March 4, 2017
A mostly French program played by
the top-drawer (if slightly oddball) Les
Amies Trio, based in New York, made
for a perfect afternoon on the San
Antonio Chamber Music Society
concert series, Feb. 26 in Temple
Oddball? Only in instrumentation. The
three players first came together for a
performance of Debussy’s Sonata for
Flute, Viola and Harp, and the
chemistry was right for a continuing
collaboration. (As it happens, the
Debussy was the capstone of this
One member of Les Amies is familiar
hereabouts, and just about everywhere
else, as well. That would be the
extraordinary flutist Carol Wincenc,
who last visited (if memory serves) in
2006 as a member of the New York
Woodwind Quintet. Her partners,
harpist Nancy Allen and violist Cynthia
Phelps, are both principal players with
the New York Philharmonic.
Each of these personable three spoke
briefly between pieces. Ms. Phelps
mentioned that the viola she was
playing was on loan from the NY Phil.
It was eminently deserving of special
notice. The instrument was made in
the late 16th century by Gasparo Bertolotti (called Gasparo da Salò, for his birthplace in Lombardy). I can’t recall ever hearing a more sumptuous, silken, dark-chocolate sound from a viola. Ms. Phelps proved fully worthy of the instrument. She brought out a plethora of colors, deftly shaded dynamics, and showed remarkable rhythmic acuity.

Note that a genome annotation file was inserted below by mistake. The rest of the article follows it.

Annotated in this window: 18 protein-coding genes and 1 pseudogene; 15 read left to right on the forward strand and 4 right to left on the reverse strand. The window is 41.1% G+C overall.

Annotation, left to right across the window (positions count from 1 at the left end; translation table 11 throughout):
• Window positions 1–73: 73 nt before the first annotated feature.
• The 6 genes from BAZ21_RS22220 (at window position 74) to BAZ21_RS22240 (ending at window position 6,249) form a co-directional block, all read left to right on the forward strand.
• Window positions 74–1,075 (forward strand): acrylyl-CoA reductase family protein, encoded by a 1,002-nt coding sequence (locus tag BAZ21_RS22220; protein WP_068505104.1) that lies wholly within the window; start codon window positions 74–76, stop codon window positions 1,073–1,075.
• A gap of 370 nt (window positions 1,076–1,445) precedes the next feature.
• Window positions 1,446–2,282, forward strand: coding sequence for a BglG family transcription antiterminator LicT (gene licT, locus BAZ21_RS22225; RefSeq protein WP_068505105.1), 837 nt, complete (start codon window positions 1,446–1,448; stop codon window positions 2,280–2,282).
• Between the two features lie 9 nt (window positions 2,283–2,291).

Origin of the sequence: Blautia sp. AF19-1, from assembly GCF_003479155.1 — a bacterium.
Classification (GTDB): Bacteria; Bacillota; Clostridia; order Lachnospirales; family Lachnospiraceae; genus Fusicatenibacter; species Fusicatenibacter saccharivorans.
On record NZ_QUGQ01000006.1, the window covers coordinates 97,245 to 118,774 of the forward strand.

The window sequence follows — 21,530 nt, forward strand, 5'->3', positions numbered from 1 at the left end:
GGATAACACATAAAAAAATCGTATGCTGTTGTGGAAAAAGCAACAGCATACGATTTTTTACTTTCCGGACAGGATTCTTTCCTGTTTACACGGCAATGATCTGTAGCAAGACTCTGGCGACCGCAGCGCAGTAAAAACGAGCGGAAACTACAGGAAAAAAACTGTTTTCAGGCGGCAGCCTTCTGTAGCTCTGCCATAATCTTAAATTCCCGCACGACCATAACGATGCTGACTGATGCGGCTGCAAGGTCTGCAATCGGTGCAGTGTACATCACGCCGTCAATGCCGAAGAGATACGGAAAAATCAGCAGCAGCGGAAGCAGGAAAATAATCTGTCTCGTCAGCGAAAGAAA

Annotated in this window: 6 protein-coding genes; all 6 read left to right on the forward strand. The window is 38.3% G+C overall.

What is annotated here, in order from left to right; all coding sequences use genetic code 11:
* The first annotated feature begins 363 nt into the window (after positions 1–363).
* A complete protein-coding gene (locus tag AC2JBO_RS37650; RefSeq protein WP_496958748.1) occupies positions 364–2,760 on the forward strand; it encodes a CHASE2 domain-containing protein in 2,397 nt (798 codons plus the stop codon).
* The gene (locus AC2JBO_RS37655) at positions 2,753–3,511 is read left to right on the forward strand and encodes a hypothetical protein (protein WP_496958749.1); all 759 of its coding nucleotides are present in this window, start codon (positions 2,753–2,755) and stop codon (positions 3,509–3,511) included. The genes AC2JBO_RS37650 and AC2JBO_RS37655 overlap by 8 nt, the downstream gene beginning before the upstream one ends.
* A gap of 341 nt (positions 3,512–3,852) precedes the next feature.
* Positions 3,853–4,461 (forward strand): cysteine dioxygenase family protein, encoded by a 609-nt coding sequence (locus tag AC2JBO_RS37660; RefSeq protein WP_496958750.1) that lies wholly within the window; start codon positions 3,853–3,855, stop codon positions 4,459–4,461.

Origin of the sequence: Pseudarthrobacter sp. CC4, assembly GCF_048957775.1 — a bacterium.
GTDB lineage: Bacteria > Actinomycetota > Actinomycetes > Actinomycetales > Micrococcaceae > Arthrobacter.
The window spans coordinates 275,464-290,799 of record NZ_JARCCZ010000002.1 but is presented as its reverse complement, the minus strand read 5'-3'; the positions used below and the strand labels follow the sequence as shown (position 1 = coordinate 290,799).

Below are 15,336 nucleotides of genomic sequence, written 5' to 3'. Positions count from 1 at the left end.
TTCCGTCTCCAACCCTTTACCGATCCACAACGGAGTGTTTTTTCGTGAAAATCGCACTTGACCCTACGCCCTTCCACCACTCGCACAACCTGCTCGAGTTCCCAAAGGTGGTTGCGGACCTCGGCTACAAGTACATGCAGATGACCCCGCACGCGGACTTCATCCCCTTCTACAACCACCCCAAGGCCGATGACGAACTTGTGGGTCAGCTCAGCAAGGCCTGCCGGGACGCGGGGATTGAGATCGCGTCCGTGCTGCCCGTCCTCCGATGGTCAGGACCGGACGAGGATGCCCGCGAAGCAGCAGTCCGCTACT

In the second movement of the Debussy, the viola’s low register recalled the voice of Sarah Vaughan, and in the third Ms. Phelps spat out some deliciously gutsy low notes du talon – played at the bow’s frog.
Ms. Allen’s flinty clarity (like a true Chablis) and Ms. Wincenc’s care with phrase shaping came to the fore in Maurice Ravel’s Sonatine en trio (an arrangement by the harpist Carlos Salzedo of the Sonatine for piano solo). The concert also afforded a rare hearing of music by Arnold Bax. His Elegiac Trio, more ruminative than mournful and given to modal harmonies, is similar in feel to music by Bax’s older contemporary and fellow Brit, Ralph Vaughan Williams.
Several works were scored for just one or two players. Francois Devienne’s Duo in C Minor for flute and viola was not music of great depth – like much small-scale French baroque music, it seemed intended to acompany party chatter – but it was highly virtuosic and enjoyable. Gabriel Fauré’s Après un rêve for viola and harp was a cool breeze in the warm sun, and the same composer’s Impromptu in D-flat for harp elicited a crisp, emphatic performance from Ms. Allen.
The concert opened with a colorful set by Jacques Ibert. The first of his Two Interludes after a Carillon (for flute, harp and viola) was a pastoral piece showing the influence of JS Bach in its counterpoint. The second evoked Spain, as did the Entr’acte for flute and harp.
The performances were consistently taut, confident and poised. Especially notable, and surprising, was the melding of the flute and viola timbres.
Les Amies Trio: Nancy Allen, Carol Wincenc, Cynthia Phelps